Another important thing to note is that our best biggest spend that increased our sales was dedicated to Facebook & Instagram ads, and developing the proper assets needed for campaign development.
So how do you decide if running ads is right for your brand? You can start by weighing the pros and cons:
- It will allow you to increase your email open rate by runnings social media ads to your email list
- It allows you to target anyone anywhere with 0 email list (you don’t even need an email list to start running ads)
- Ads allow you to become more visible, driving an extreme amount of the right traffic to your online website
- You can start testing ads for as low as $1 a day to gauge engagement and potential return. Then, as you gain insight into what might work, you can ramp up your spending.
- If you don’t understand what you’re doing and the proper strategy, you can waste a lot of money and feel frustrated that it’s not working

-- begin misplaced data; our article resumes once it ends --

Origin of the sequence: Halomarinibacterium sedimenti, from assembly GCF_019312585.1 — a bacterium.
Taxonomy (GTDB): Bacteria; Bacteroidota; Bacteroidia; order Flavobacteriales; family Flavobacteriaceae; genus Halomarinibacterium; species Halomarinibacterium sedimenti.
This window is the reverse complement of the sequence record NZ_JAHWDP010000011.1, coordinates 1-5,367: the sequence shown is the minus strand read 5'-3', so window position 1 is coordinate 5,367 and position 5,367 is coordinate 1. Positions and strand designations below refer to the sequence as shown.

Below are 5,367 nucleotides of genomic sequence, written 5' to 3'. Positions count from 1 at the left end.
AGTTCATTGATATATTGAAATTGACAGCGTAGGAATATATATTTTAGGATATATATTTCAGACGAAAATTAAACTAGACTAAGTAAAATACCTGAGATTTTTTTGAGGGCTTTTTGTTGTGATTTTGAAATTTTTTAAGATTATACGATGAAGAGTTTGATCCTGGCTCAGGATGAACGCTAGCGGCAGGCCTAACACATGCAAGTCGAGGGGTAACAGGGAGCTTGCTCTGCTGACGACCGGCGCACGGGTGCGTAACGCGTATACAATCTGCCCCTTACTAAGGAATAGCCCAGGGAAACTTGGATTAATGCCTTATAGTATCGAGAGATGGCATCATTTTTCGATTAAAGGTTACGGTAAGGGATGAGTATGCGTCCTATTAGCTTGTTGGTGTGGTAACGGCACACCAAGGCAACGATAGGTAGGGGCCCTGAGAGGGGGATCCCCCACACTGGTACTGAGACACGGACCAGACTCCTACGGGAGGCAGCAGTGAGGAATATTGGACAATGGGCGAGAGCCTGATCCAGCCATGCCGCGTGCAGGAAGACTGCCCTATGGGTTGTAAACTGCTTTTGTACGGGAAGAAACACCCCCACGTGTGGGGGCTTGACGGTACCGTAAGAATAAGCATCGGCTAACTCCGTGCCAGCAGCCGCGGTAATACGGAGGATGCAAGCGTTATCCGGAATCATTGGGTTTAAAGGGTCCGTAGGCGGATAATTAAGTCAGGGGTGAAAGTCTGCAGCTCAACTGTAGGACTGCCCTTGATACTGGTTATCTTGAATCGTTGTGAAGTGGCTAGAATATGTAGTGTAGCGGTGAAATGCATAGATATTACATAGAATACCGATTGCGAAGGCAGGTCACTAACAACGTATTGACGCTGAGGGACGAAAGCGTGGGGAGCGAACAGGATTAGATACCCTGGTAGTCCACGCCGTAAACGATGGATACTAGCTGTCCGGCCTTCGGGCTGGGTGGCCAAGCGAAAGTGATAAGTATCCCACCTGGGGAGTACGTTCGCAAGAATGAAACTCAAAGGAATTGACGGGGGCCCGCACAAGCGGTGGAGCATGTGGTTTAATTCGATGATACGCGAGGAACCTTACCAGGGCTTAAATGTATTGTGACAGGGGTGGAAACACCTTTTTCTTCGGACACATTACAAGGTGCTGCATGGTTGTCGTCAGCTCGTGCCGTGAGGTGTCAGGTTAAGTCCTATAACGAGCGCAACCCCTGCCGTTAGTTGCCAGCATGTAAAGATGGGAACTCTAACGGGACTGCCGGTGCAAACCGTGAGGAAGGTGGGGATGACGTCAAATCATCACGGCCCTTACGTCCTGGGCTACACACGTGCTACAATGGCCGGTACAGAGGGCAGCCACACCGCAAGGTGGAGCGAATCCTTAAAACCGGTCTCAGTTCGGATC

The truth is that if you’re working with someone who is well versed on how to monetize online that knows your industry and understands what needs to be done, then you can prevail and succeed.
From 0 to 15k
Pre-Launch (generating buzz)
Working alongside the founder, I developed what the sales and marketing strategy should look like if they want to experience continue sales not just the day of the launch but beyond that — consistently.